The content of this article will benefit those of you who are starting to educate yourself about investing in the stock market and want to begin learning about how to value company based on its current earnings and what are the drawbacks of this method.
ICICI Bank Limited (NSE:ICICIBANK) is currently trading at a trailing P/E of 26.9, which is higher than the industry average of 21.5. Though this might seem to be a negative, you might change your mind after I explain the assumptions behind the P/E ratio. In this article, I will break down what the P/E ratio is, how to interpret it and what to watch out for.
Demystifying the P/E ratio
A common ratio used for relative valuation is the P/E ratio. It compares a stock’s price per share to the stock’s earnings per share. A more intuitive way of understanding the P/E ratio is to think of it as how much investors are paying for each dollar of the company’s earnings.
P/E Calculation for ICICIBANK
Price-Earnings Ratio = Price per share ÷ Earnings per share
ICICIBANK Price-Earnings Ratio = ₹322.9 ÷ ₹12.018 = 26.9x
The P/E ratio isn’t a metric you view in isolation and only becomes useful when you compare it against other similar companies. We want to compare the stock’s P/E ratio to the average of companies that have similar characteristics as ICICIBANK, such as size and country of operation. A quick method of creating a peer group is to use companies in the same industry, which is what I will do. ICICIBANK’s P/E of 26.9 is higher than its industry peers (21.5), which implies that each dollar of ICICIBANK’s earnings is being overvalued by investors. This multiple is a median of profitable companies of 18 Banks companies in IN including Karnataka Bank, Vijaya Bank and South Indian Bank. You could think of it like this: the market is pricing ICICIBANK as if it is a stronger company than the average of its industry group.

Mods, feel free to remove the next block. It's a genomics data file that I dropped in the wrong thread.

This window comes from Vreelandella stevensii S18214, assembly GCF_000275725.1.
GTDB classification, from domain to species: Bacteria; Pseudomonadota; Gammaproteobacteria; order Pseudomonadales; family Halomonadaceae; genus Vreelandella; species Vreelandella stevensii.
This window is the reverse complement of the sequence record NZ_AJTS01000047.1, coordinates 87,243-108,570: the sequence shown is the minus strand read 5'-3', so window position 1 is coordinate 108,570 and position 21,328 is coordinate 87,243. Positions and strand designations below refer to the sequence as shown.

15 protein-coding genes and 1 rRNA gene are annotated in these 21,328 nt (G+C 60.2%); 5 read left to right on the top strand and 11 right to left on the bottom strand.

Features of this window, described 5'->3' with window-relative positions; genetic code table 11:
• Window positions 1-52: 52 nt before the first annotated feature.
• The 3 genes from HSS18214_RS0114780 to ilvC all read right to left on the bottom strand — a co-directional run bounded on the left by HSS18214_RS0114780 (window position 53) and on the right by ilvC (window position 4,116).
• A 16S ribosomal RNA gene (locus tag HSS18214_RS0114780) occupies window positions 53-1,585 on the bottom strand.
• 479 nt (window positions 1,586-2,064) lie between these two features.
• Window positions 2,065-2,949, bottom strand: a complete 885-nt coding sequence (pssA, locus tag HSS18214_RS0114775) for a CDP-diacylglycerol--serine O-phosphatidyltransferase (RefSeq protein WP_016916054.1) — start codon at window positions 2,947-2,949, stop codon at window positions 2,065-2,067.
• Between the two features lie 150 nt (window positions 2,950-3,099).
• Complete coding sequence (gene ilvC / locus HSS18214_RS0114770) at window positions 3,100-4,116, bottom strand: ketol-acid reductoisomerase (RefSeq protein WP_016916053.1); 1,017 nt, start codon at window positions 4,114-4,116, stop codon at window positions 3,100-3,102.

A few caveats
However, it is important to note that our examination of the stock is based on certain assumptions. Firstly, that our peer group contains companies that are similar to ICICIBANK. If this isn’t the case, the difference in P/E could be due to other factors. For example, if ICICI Bank Limited is growing faster than its peers, then it would deserve a higher P/E ratio. We should also be aware that the stocks we are comparing to ICICIBANK may not be fairly valued. So while we can reasonably surmise that it is optimistically valued relative to a peer group, it might be fairly valued, if the peer group is undervalued.
What this means for you:
You may have already conducted fundamental analysis on the stock as a shareholder, so its current overvaluation could signal a potential selling opportunity to reduce your exposure to ICICIBANK. Now that you understand the ins and outs of the PE metric, you should know to bear in mind its limitations before you make an investment decision. Remember that basing your investment decision off one metric alone is certainly not sufficient. There are many things I have not taken into account in this article and the PE ratio is very one-dimensional. If you have not done so already, I highly recommend you to complete your research by taking a look at the following:
- Future Outlook: What are well-informed industry analysts predicting for ICICIBANK’s future growth? Take a look at our free research report of analyst consensus for ICICIBANK’s outlook.
- Past Track Record: Has ICICIBANK been consistently performing well irrespective of the ups and downs in the market? Go into more detail in the past performance analysis and take a look at the free visual representations of ICICIBANK’s historicals for more clarity.
- Other High-Performing Stocks: Are there other stocks that provide better prospects with proven track records? Explore our free list of these great stocks here.
To help readers see past the short term volatility of the financial market, we aim to bring you a long-term focused research analysis purely driven by fundamental data. Note that our analysis does not factor in the latest price-sensitive company announcements.
The author is an independent contributor and at the time of publication had no position in the stocks mentioned. For errors that warrant correction please contact the editor at firstname.lastname@example.org.